As illustrated in FIG. 3, the expansion mandrel 26 is translated over the end of cable C to an appropriate position, i.e., providing an desired length of exposed conduit/cable to pass through bulkhead B. A heat shrinkable locking ring 24 is then translated over the end of cable C into an abutting position with the recessed proximal end 27. (See FIG. 4.)
The heat shrinkable locking ring 24, preferably, is formed from conventional expanded, heat shrinkable tubing cut to a length of between 1/2 to 1 inch. The tubing is formed of, for example, thermoplastic or elastomeric, cross-linked polyolefins such as polyethylene, EVA (ethylvinyl acetate), EPDM (ethylene propylene diene monomer), etc. or blends and mixtures thereof. The inner diameter of the locking ring 24, as the diameter of the axial bore of expansion mandrel 26, must exceed the outer diameter of the conduit/cable C. Thus, in the present embodiment, the outer diameter of the locking ring 24 should not exceed the outer diameter of the expansion mandrel 26, and preferably, is intermediate to the outer and inner diameters of the annulus defined by the expansion mandrel 26 to nest within the recessed proximal end 27.
Following the preferred procedure, after positioning the expansion mandrel 26 and the locking ring 24 on the conduit/cable C, heat, in the form of radiant energy, is applied. The heat must be in a sufficient amount to exceed the crystalline transition temperature of the material composing the locking ring 24. Preferably, that temperature is well below a temperature at which the conduit or cable would sustain damage and the selection of the composition of locking ring 24 should be made in consideration of this factor.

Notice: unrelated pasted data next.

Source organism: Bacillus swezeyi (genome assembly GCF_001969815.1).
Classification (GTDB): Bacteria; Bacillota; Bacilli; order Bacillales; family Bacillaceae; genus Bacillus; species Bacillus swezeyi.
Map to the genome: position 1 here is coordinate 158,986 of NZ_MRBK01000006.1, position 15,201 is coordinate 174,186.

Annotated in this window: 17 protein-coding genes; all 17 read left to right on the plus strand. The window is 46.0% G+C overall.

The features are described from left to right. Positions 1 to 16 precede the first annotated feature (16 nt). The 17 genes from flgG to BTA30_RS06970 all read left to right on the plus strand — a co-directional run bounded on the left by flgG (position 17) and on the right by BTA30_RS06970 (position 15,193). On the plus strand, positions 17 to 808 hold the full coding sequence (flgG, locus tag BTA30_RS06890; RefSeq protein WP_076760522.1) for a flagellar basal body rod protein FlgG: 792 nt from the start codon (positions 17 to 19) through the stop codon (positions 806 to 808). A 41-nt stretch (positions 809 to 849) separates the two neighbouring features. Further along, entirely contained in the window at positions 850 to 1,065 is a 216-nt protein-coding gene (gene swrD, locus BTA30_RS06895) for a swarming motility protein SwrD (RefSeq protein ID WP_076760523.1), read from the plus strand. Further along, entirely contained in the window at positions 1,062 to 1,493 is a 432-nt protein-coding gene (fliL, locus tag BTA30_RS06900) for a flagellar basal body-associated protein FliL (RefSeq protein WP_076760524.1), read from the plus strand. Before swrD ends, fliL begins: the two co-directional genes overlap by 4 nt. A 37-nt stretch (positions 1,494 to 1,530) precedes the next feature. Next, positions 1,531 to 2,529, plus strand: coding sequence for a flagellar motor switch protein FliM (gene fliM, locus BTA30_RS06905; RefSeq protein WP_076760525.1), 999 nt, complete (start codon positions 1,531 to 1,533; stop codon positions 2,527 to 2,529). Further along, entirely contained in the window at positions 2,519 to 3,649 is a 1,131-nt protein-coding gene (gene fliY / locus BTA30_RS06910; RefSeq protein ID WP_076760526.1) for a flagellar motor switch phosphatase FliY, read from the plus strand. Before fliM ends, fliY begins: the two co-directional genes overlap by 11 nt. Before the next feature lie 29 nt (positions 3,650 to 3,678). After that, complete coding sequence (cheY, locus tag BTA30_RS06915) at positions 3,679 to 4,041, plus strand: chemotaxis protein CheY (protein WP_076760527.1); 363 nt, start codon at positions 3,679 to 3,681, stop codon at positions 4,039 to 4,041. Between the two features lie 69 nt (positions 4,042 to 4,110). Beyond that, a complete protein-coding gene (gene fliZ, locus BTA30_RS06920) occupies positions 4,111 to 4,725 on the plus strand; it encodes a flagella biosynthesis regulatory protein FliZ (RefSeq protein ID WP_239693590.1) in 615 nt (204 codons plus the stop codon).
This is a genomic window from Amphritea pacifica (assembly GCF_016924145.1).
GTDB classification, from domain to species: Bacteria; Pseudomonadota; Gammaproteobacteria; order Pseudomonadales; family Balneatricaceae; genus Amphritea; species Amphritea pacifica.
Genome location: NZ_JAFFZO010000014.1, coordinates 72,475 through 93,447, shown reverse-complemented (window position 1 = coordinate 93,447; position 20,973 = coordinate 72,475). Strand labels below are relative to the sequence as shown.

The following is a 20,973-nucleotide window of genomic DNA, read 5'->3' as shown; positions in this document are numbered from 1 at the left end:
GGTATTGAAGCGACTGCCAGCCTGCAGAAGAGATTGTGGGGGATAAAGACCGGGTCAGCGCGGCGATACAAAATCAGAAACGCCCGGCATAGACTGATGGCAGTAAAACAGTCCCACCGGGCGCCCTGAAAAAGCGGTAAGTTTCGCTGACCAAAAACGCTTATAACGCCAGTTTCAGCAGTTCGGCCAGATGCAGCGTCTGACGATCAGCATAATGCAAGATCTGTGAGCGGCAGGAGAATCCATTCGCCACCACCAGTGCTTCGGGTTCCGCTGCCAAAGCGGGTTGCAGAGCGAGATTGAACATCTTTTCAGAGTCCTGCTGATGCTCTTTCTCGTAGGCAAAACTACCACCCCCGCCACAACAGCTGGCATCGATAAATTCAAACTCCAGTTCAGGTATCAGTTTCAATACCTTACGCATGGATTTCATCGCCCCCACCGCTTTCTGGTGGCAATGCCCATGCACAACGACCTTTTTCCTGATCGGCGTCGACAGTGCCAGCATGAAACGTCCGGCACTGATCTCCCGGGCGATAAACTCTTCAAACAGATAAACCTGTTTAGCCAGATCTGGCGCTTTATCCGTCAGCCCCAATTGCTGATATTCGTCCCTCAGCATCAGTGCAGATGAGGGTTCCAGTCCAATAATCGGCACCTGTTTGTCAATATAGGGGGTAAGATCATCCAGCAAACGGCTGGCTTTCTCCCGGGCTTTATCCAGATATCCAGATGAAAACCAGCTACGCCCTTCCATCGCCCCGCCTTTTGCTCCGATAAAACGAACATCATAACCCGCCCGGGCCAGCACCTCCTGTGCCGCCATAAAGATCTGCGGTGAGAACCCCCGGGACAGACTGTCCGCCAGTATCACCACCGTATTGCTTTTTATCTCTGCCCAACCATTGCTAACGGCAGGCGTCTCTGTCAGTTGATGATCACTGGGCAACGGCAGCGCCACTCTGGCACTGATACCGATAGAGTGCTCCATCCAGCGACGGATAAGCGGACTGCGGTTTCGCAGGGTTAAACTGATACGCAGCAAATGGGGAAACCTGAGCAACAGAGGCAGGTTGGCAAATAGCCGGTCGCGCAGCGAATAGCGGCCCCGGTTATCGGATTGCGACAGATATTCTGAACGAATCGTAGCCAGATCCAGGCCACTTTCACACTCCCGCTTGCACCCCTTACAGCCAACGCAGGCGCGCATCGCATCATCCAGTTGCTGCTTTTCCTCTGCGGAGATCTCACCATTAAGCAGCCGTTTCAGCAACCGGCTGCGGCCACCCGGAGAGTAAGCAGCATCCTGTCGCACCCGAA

The application of heat induces dimensional instability and causes expanded locking ring 24 to shrink about and clamp onto the conduit C resulting in positionally fixing the proximal end of the expansion mandrel to the conduit C. It is important that enough heat be applied so that the locking ring clamps tightly onto a conduit and bites the conduit or conduit jacketing. This ensures that the locking ring will not dislodge and expansion mandrel 26 cannot slide proximally relative to the conduit C when a pulling force is applied to the conduit/cable C. Also, since precise registry of the inner diameter of the expansion mandrel 26 and the outer diameter of conduit C should not be expected, prior to the locking ring cooling, i.e., before the temperature falls below the crystalline transition temperature, the expansion mandrel 26 should be pressed against the softened locking ring 24 with sufficient lateral pressure so that the locking ring 24 extrudes into any clearance between the expansion mandrel 26 and the cable C. The locking ring 24 is then allowed to cool in this position. The result of forcing the softened plastic between the expansion mandrel 26 and the conduit/cable C, as illustrated in FIG. 5, eliminates problems associated with varying tolerances between the expansion mandrel and the conduit.